Moving on we come to Bethnal Green Station, at London’s East End, whose grim history makes it ripe for hauntings. During World War II, the station was used as an air raid shelter due to its being among the deepest tunnel systems in the city, and in March of 1943 tragedy would strike here. On the evening of March 3, 1943, an air raid alarm blared out across the city to send scores of panicked residents scrambling for shelter down in those dank tunnels, but as the enemy closed in for the kill an anti-aircraft gun nearby went off and sent the citizens into a mad panic. In the ensuing chaos 173 people, among them 62 children, would be crushed to death by the stampede or die of asphyxiation in a terrible loss of civilian life. You see where this is going, right? That’s right, Bethnal Green Station has supposedly been haunted by these poor souls ever since, with the most common phenomenon reported from here being a cacophony of terrified screams that is said to begin quietly and then build in intensity to a raucous crescendo before stopped to bring silence crushing down again. Adding to this are the numerous reports of Underground workers hearing the disembodied sobbing or wailing of women and children in the gloom of the tunnels, and it certainly seems to be a place you do not want to find yourself in alone after dark.
Some of the haunted stations of the London Underground are tied to the area’s grim history of harboring “plague pits,” which is where the bodies of those cut down by the great Black Death plague outbreak of the 17th century were dumped into mass graves. Many of them are lost and forgotten, often discovered by accident right up into modern times. One of these pits once lay where one of London’s busiest stations, Liverpool Street, now stands, which was rather gruesomely discovered when over three thousand skeletons were unearthed there in 2015. It may come as no surprise that the station is said to be intensely haunted, with shadow figures seen roaming about both in the corridors and on the trains themselves, and sometimes even captured on CCTV cameras. The most famous ghost of the station is that of a man in old fashioned white coveralls, who stands at the platform as if waiting for a train, sometimes right next to other passengers, only to vanish into thin air.
Another plague pit supposedly once existed where Aldgate Station is, and here there is purportedly a very benevolent ghost. The story goes that in 1876 an electrician working on the newly built station accidentally fell of the live track to be badly electrocuted by over 20,000 volts. He should by all estimates have died, but somehow he pulled through. The reason is because, according to some other workers who were with him, the semi-transparent, luminous figure of an old lady was seen kneeling next to the fallen electrician stroking his hair, coaxing him back to health before vanishing.
The origins behind hauntings in the London Underground do not always hold such a clear reason for why they should be haunted, but haunted they are nevertheless. One example of this is Elephant & Castle Station, which has become rather well-known for a ghostly passenger who will walk along the platform or get onto trains but never get off. The specter is said to be a young woman who looks quite real and might even be mistaken for a living person if it weren’t for her disturbing habit of walking through walls or vanishing into thin air. One train driver has given an account of encountering the ghostly woman as follows:
At around 6 pm at a Bakerloo line Underground Station, I was in pursuit of my duties as an employee of London Underground. I join the train at the terminus at Elephant and Castle and walk forward to the front of the train with a view to travelling with the driver. At this point the driver has not arrived so I put my bag down and move to the rear door to wait for him. While I am waiting a girl gets into the carriage - she walks straight through the carriage and I have to move aside making some muttered apology - I sort of have to do this since I was in uniform!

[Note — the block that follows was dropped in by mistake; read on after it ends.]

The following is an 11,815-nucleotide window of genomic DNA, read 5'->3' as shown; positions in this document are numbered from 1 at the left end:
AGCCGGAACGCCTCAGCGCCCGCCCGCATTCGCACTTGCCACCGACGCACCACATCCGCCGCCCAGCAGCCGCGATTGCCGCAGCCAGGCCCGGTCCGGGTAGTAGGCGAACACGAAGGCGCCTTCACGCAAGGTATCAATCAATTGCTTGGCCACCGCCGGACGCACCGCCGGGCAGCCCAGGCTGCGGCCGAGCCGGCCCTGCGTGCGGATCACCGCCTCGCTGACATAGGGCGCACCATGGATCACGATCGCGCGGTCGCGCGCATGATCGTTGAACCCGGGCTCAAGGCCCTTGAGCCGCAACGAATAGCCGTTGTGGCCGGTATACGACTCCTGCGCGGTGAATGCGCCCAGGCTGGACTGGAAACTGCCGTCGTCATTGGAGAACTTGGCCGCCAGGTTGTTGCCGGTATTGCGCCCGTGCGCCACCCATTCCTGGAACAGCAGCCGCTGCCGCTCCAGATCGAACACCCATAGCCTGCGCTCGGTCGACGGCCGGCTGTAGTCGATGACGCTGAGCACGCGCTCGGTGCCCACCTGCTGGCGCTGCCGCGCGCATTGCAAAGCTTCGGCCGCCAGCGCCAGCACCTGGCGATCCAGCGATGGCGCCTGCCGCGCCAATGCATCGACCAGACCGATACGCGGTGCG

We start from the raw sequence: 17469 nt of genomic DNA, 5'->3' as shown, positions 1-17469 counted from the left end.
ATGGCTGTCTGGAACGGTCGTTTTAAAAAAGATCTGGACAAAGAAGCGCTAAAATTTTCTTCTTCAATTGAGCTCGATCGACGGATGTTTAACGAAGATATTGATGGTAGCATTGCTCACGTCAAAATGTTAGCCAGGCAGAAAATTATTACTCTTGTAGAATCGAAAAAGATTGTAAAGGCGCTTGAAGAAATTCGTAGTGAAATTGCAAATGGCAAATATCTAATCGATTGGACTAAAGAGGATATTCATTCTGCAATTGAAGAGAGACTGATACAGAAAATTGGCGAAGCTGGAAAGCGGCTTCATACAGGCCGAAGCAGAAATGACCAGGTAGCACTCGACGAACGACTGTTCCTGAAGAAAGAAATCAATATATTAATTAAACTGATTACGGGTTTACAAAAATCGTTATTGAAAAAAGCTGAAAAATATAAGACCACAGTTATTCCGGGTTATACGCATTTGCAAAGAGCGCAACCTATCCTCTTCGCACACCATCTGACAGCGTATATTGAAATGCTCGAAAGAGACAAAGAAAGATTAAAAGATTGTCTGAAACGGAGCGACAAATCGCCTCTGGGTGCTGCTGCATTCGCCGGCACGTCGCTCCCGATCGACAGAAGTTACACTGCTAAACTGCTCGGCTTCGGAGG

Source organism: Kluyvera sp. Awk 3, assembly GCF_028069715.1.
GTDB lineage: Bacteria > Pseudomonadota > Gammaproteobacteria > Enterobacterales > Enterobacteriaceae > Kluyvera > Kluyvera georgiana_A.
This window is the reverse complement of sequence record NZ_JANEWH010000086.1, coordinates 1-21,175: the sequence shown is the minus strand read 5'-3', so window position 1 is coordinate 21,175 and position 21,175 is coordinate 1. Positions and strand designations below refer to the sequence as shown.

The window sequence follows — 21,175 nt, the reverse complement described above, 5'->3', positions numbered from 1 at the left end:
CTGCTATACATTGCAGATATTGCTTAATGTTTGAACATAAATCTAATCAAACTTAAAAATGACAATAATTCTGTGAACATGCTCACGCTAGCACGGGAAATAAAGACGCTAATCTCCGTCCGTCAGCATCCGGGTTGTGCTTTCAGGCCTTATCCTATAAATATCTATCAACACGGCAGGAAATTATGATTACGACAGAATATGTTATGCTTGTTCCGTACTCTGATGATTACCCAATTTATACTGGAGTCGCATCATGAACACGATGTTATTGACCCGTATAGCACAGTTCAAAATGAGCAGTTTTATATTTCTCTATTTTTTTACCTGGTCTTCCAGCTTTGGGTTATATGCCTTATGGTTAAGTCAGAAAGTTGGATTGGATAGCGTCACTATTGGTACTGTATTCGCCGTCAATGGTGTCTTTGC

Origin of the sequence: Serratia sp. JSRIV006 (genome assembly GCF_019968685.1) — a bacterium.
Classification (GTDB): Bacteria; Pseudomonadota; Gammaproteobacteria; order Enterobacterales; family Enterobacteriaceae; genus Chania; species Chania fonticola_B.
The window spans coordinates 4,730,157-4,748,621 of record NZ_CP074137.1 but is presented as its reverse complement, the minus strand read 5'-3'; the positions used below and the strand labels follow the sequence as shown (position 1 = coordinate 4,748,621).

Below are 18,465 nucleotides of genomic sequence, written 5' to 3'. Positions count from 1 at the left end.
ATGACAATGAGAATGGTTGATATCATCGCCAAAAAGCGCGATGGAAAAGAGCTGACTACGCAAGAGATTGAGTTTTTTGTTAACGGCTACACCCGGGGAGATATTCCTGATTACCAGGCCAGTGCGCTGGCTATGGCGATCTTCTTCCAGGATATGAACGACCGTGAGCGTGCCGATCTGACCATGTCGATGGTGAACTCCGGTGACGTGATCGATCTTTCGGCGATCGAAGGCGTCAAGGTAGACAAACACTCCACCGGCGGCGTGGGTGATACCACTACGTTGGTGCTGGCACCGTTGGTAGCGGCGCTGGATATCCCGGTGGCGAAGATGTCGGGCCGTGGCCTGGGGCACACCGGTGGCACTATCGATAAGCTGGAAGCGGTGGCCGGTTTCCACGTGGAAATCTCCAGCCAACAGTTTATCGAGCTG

A minute or so later the driver turns up, and we move toward the front of the train. I notice that the girl is not in the carriage and this is a rather immediate cause for concern - she could not have left the train without passing me - I had full view of the carriage and platform at the time. My reaction was to inform the driver - the only place she could have gone was to have walked down the tunnel - not really what we want! The driver's response was unusual: 'Oh, her. We hear about her all the time - she's even been in the papers.'
There has been other miscellaneous paranormal activity reported from around the station, including disembodied footsteps, shadow figures, and people being tapped or pushed by unseen hands, which is all a bit strange considering that there appears to have never been any particular tragedy here. Even so, Elephant & Castle is a name that often comes up in any discussion on the London Underground’s most haunted stations.
One of the spookier tales of a haunting in the Underground revolves around a station that is no longer even in service. At one time there once existed a station at the iconic British Museum, which closed on September, 25, 1933, and has been abandoned for decades. The station was and still is said to be haunted by none other than the spirit of an Egyptian mummy housed at the museum, who appears as an Egyptian princess in complete regalia including a loincloth and headdress. This ghost is said to also be seen at the neighboring Holborn station to which a secret tunnel supposedly leads from the museum, and a dark rumor is that the spirit was responsible for the disappearance of two women from the Holborn station platform in 1935. Whether there really is an angry ghost from an ancient Egyptian wandering the murk here or not, it is a pretty eerie tale all the same.
There are plenty of other miscellaneous hauntings in the London Underground in addition to the ones we have looked at so far. Along one a long section of track where empty Northern line trains change direction, called The Kennington Loop, train staff and drivers persistently report the doors between the carriages opening and slamming shut and the sound of disembodied voices even though the trains are empty of passengers at this place. Highgate Station and South Kensington Station have reports of whole phantom trains barreling through, complete with a spectral driver in an old fashioned uniform. Becontree station is the haunt of the apparition of a faceless woman who follows people around and is linked to the tragedy of the Dagenham train collision of 1958, which killed 10 people. This list goes on and on, and the London Underground remains a mysterious place brimming with history, darkness, and possibly ghosts.